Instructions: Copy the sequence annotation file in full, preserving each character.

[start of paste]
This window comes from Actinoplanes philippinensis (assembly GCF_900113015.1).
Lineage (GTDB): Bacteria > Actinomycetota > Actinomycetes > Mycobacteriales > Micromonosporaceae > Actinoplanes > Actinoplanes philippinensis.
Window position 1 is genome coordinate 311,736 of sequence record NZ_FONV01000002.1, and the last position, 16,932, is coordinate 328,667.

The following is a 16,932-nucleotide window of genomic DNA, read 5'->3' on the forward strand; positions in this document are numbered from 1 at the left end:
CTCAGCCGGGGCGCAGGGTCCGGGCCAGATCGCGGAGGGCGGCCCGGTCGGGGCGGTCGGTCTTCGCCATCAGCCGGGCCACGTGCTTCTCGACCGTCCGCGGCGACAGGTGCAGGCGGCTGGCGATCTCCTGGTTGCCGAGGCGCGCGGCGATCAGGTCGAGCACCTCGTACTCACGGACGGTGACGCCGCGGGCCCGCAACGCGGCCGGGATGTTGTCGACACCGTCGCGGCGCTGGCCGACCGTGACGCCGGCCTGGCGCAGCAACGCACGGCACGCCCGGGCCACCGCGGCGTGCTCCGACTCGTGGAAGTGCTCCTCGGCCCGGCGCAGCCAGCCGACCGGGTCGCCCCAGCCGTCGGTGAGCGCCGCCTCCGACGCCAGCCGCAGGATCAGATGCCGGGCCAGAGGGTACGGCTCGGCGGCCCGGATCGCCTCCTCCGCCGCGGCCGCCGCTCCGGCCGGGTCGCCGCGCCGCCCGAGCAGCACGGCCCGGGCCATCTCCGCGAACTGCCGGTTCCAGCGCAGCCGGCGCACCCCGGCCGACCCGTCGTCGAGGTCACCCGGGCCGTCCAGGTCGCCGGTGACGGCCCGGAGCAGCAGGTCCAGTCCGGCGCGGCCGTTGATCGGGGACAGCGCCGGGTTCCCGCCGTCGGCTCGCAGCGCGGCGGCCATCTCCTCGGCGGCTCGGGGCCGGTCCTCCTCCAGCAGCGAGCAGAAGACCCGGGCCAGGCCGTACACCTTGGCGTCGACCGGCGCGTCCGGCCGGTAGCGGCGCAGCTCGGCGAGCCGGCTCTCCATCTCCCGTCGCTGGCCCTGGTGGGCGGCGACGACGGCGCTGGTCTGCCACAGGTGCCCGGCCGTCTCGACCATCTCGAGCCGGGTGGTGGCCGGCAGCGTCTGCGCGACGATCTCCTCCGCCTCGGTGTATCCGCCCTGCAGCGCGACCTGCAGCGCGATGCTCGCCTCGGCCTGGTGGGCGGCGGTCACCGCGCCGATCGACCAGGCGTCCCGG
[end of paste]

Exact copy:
This window comes from Actinoplanes philippinensis (assembly GCF_900113015.1).
Lineage (GTDB): Bacteria > Actinomycetota > Actinomycetes > Mycobacteriales > Micromonosporaceae > Actinoplanes > Actinoplanes philippinensis.
Window position 1 is genome coordinate 311,736 of sequence record NZ_FONV01000002.1, and the last position, 16,932, is coordinate 328,667.

The following is a 16,932-nucleotide window of genomic DNA, read 5'->3' on the forward strand; positions in this document are numbered from 1 at the left end:
CTCAGCCGGGGCGCAGGGTCCGGGCCAGATCGCGGAGGGCGGCCCGGTCGGGGCGGTCGGTCTTCGCCATCAGCCGGGCCACGTGCTTCTCGACCGTCCGCGGCGACAGGTGCAGGCGGCTGGCGATCTCCTGGTTGCCGAGGCGCGCGGCGATCAGGTCGAGCACCTCGTACTCACGGACGGTGACGCCGCGGGCCCGCAACGCGGCCGGGATGTTGTCGACACCGTCGCGGCGCTGGCCGACCGTGACGCCGGCCTGGCGCAGCAACGCACGGCACGCCCGGGCCACCGCGGCGTGCTCCGACTCGTGGAAGTGCTCCTCGGCCCGGCGCAGCCAGCCGACCGGGTCGCCCCAGCCGTCGGTGAGCGCCGCCTCCGACGCCAGCCGCAGGATCAGATGCCGGGCCAGAGGGTACGGCTCGGCGGCCCGGATCGCCTCCTCCGCCGCGGCCGCCGCTCCGGCCGGGTCGCCGCGCCGCCCGAGCAGCACGGCCCGGGCCATCTCCGCGAACTGCCGGTTCCAGCGCAGCCGGCGCACCCCGGCCGACCCGTCGTCGAGGTCACCCGGGCCGTCCAGGTCGCCGGTGACGGCCCGGAGCAGCAGGTCCAGTCCGGCGCGGCCGTTGATCGGGGACAGCGCCGGGTTCCCGCCGTCGGCTCGCAGCGCGGCGGCCATCTCCTCGGCGGCTCGGGGCCGGTCCTCCTCCAGCAGCGAGCAGAAGACCCGGGCCAGGCCGTACACCTTGGCGTCGACCGGCGCGTCCGGCCGGTAGCGGCGCAGCTCGGCGAGCCGGCTCTCCATCTCCCGTCGCTGGCCCTGGTGGGCGGCGACGACGGCGCTGGTCTGCCACAGGTGCCCGGCCGTCTCGACCATCTCGAGCCGGGTGGTGGCCGGCAGCGTCTGCGCGACGATCTCCTCCGCCTCGGTGTATCCGCCCTGCAGCGCGACCTGCAGCGCGATGCTCGCCTCGGCCTGGTGGGCGGCGGTCACCGCGCCGATCGACCAGGCGTCCCGG